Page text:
Facebook has begun rating its users on the basis of their trustworthiness. The company wants to know the value of reports made by the users that claims certain news stories to be fake. So, ratings of users will help the company to consider the importance of reports. According to The Washington Post, Facebook has begun to implement this system. This may sound unpleasing, but the company believes it as an important tool for deleting false information.
Facebook’s fight against malicious and fake stories mission lead the company to have trust ratings. Facebook partially relies on reports from users to seize fake stories. If the number of reports claiming a story to be fake is good enough, someone from the reports-checking team will look for it. But, checking each story reported would become overburden. So, Facebook uses other information to consider what it should do and what it should not.
People often reports things they do not like
Trust rating is completely based on this. User’s track record of reporting stories as false determines his/her trust rating. For example, a user is regularly reporting stories as fake and someone from the reports-checking team discovers them to be fake, his/her trust rating will go up. Similarly, if a user is regularly reporting stories as fake that are later discovered to be true, his/her trust rating will go down.
According to Tessa Lyons, Product Manager at Facebook, believes that people often report things they do not like or do not agree with.
In this way, if many people report the same story they disagree with, it will force the report-checking team to have a look at. But, after checking the story, it may be found to be true. So, Facebook wants to avoid such mass-reports that leads to deletion of anything that may be true. So, trust rating is the way to consider which report is important and which is not.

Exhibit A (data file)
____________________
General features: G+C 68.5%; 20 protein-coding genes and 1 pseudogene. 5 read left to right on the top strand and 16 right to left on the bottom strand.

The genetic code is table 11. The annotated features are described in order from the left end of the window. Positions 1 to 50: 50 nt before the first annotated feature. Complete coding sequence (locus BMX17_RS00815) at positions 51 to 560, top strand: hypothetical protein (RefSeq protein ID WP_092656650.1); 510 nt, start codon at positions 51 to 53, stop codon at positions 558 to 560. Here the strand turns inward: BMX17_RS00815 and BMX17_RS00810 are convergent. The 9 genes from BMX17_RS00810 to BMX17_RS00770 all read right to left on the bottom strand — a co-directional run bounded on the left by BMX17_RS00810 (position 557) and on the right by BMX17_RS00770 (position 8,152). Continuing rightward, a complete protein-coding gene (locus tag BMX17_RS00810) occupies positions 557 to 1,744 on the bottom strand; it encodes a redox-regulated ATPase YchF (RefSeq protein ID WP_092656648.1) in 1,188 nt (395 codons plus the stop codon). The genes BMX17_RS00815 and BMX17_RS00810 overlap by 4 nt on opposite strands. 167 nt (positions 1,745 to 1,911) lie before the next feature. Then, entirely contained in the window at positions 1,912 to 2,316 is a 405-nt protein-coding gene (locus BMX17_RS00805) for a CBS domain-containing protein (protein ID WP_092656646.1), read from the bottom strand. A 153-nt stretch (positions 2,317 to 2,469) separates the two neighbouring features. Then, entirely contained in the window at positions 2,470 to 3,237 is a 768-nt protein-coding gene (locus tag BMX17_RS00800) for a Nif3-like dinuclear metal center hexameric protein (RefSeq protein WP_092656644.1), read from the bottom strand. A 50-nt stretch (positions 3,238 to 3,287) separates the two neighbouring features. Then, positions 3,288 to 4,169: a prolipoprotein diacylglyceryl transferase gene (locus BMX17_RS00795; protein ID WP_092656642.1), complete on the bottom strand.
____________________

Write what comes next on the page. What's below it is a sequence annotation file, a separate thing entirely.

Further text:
Facebook will not use this for ranking users or creating discrimination among them. The system is just to protect information from massive reports flagging it to be fake.
Currently, Facebook isn’t using the trust score for anything other than reviewing reports on news stories and posts.
Fact-checkers require transparency from Facebook
If the company uses these trust rankings efficiently, it could help them to remove all disinformation that exists around the network. Bad reports or false reports will come from all over, as anyone could likely dislike the story. So, it could lead Facebook fact-checkers wasting time on stories that are completely true.
The only back of Facebook is it relies on third-party for fact-checking services. These services include PolitiDact and Snopes. So, the final results are ought to be trustworthy with a layer of Facebook’s algorithm in its way.
According to the report published by The Columbia Journalism, Facebook’s fact-checkers requires transparency from Facebook. They were completely unaware about Facebook’s algorithm. So, we can say the final result is in the hands of Facebook. Only Facebook will determine which stories will be displayed in the first place.